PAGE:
A new outlook on content for Kingston Council

Project Management
Senior Digital Producer / Content Strategist

Digital Garden have worked on a number of content strategy and planning projects including a content audit and information architecture (IA) review for the City of Kingston Council in Victoria.

IA Review

First up, we completed peer-analysis of other Council websites to establish what content hierarchy and features may be in place. Analysis was completed on 10 sites and presented to the client using Miro (a virtual whiteboard tool) to allow for a collaborative workshop. Our research considered:

  • Menu/sitemap structure
  • Homepage structure
  • Search capabilities
  • Ways to complete certain tasks on site e.g. pay rates

This work was combined with a current-state review of the site’s IA. We completed tests of the site by utilising search functions, clicking through menu items, using sidebar navigations and following journeys from all pages to/from one another. We also considered labels and structures of pages and made note of the paths it took to get to them. This work was completed using both the front and backend of the site.

We then identified opportunities for improvement and re-worked the IA structure into two new concepts. These concepts were tested via tree jack testing using Optimal Workshop. We defined a set of questions or tasks for users and set up the tests. Each concept had a different answer to each question and the goal was to see which answer would be found the easiest and/or quickest.

The outcome for this phase of the project was an improved IA delivered to Kingston. The valuable tree testing feedback gained from 200 participants meant that we could put forward a finalised concept for consideration.

Content Review & Audit

Digital Garden also completed a content review and provided a recommended content audit process to Kingston. An audit template was established that required the client to complete a manual review of the site, taking into consideration:

  • Navigation information - page name, URL, menu published status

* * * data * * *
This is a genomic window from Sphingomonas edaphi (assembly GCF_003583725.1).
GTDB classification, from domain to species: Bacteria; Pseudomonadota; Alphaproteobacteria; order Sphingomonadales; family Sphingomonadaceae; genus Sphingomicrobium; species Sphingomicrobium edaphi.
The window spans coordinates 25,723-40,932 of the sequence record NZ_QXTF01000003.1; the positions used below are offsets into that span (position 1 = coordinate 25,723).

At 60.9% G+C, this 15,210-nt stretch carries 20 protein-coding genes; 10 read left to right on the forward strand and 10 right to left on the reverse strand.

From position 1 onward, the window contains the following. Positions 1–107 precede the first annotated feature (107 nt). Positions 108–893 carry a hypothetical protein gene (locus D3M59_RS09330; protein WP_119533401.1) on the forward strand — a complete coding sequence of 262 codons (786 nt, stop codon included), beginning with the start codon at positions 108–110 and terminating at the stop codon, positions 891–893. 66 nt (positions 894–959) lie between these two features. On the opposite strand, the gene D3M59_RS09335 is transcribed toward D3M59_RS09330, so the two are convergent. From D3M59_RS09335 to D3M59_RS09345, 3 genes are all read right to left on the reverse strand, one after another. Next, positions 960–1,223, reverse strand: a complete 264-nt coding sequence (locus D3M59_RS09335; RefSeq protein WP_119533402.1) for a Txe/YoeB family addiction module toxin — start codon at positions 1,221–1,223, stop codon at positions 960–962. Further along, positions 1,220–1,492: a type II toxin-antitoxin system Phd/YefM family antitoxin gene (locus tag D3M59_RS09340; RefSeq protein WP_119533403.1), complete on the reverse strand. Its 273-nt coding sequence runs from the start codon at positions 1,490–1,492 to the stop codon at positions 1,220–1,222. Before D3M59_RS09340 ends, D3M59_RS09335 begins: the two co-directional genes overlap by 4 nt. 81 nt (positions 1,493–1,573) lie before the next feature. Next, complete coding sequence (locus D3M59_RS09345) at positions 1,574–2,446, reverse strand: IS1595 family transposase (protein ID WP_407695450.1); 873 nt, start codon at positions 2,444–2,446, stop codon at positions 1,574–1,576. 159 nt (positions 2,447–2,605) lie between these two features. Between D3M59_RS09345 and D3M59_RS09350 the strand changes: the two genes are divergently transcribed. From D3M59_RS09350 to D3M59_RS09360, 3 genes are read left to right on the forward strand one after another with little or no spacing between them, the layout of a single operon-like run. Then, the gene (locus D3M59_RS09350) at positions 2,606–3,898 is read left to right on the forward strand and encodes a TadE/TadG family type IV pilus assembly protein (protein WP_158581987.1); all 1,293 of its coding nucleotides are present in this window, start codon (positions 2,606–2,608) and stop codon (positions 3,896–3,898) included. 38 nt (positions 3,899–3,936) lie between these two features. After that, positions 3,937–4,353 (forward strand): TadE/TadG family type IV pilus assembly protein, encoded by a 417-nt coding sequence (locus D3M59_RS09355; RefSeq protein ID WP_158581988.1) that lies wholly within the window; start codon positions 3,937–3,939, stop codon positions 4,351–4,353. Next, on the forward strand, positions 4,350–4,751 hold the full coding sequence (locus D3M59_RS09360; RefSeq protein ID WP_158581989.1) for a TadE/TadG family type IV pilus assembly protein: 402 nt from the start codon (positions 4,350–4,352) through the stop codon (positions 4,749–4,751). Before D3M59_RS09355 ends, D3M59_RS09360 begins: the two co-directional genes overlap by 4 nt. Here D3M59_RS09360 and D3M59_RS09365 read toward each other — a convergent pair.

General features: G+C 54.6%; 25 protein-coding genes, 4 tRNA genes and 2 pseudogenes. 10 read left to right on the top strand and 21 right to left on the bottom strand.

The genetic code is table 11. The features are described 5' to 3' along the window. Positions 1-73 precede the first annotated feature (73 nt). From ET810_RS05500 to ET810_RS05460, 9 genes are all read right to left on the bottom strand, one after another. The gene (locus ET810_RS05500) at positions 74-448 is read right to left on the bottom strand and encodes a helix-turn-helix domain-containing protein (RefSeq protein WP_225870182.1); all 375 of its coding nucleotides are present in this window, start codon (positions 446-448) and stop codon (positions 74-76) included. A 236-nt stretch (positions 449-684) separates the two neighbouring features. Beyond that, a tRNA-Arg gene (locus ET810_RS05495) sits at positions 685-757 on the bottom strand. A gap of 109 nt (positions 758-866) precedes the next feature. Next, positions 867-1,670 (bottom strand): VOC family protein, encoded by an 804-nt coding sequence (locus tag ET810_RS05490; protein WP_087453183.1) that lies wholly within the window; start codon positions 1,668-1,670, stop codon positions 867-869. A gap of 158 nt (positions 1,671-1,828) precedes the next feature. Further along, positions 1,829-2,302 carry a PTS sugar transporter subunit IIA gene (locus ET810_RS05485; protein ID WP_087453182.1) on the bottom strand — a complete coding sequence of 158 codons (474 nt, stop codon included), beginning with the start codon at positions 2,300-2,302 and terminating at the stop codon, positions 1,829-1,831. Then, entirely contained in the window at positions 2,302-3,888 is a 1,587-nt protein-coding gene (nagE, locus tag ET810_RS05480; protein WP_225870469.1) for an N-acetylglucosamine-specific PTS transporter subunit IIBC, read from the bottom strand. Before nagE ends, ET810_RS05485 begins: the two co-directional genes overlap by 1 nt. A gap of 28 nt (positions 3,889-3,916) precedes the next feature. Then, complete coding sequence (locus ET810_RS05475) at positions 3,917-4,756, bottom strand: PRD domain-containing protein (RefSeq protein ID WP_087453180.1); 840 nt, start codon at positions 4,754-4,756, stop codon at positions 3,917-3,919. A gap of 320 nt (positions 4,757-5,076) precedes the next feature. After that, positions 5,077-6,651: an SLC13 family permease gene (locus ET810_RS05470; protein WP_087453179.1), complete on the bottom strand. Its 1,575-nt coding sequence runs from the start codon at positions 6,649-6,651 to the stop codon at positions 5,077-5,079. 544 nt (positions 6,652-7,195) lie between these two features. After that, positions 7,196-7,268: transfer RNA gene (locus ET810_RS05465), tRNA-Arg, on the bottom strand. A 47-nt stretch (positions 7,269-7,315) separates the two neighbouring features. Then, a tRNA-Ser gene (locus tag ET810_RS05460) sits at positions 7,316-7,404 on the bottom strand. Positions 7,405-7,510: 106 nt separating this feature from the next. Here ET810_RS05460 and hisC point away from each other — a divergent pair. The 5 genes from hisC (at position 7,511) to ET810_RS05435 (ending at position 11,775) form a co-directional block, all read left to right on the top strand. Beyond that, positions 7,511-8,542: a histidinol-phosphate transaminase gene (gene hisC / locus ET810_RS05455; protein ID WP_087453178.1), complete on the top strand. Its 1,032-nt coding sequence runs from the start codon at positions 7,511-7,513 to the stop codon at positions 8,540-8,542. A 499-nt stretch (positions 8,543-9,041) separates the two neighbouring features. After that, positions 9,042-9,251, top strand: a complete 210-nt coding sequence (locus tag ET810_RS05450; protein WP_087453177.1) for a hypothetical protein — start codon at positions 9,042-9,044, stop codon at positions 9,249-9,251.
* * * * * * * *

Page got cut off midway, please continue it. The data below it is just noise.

• Search Engine Optimisation (SEO) information - meta description, meta title
  • Page content - page purpose, internal/external links, page files and media
  • Content evaluation from a qualitative standpoint

To create this template, we met with various content stakeholders, reviewed existing content workflows and read through writing guides and other corporate collateral to better understand the ways in which content was both viewed and handled.

Digital Garden provided the template alongside a report-style document and template key that detailed how to complete the audit. This document included such items as how to find the required information in a CMS and how to evaluate content.

For content evaluation, we advised Kingston to consider usability, findability, readability, accessibility and relevance. To evaluate content against these criteria, we defined a set of requirements posed as questions.

For example, under ‘Findability’ a question was “Are the information architecture labels easy to understand?”. The process saw Kingston editors ask themselves these questions and score content from 1-3. 1 being “the content does not meet the criteria”, 3 being “the content meets the criteria”. It followed that all content scoring 1 must be updated.

Kingston Council have since completed the full site audit using the template and evaluation guide provided. They have launched a new website with re-written content and a new IA based on Digital Garden’s recommendations.